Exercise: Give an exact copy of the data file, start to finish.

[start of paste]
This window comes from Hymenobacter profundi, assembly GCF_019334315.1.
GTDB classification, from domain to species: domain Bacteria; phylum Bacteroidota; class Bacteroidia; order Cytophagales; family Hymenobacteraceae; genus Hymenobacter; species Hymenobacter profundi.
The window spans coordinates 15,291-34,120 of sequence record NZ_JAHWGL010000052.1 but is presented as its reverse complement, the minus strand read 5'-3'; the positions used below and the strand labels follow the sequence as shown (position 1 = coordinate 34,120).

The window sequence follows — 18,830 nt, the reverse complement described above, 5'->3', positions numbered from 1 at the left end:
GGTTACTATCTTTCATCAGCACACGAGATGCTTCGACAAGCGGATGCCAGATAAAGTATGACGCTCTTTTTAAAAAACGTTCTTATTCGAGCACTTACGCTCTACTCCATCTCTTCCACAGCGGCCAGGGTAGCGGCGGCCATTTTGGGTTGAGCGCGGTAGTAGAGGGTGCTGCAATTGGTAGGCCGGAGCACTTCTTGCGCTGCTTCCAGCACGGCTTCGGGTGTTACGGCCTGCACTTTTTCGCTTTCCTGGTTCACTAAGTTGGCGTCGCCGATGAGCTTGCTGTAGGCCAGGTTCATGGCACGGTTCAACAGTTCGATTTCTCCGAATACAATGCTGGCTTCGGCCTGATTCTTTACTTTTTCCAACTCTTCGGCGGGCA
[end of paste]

This window comes from Hymenobacter profundi, assembly GCF_019334315.1.
GTDB classification, from domain to species: domain Bacteria; phylum Bacteroidota; class Bacteroidia; order Cytophagales; family Hymenobacteraceae; genus Hymenobacter; species Hymenobacter profundi.
The window spans coordinates 15,291-34,120 of sequence record NZ_JAHWGL010000052.1 but is presented as its reverse complement, the minus strand read 5'-3'; the positions used below and the strand labels follow the sequence as shown (position 1 = coordinate 34,120).

The window sequence follows — 18,830 nt, the reverse complement described above, 5'->3', positions numbered from 1 at the left end:
GGTTACTATCTTTCATCAGCACACGAGATGCTTCGACAAGCGGATGCCAGATAAAGTATGACGCTCTTTTTAAAAAACGTTCTTATTCGAGCACTTACGCTCTACTCCATCTCTTCCACAGCGGCCAGGGTAGCGGCGGCCATTTTGGGTTGAGCGCGGTAGTAGAGGGTGCTGCAATTGGTAGGCCGGAGCACTTCTTGCGCTGCTTCCAGCACGGCTTCGGGTGTTACGGCCTGCACTTTTTCGCTTTCCTGGTTCACTAAGTTGGCGTCGCCGATGAGCTTGCTGTAGGCCAGGTTCATGGCACGGTTCAACAGTTCGATTTCTCCGAATACAATGCTGGCTTCGGCCTGATTCTTTACTTTTTCCAACTCTTCGGCGGGCA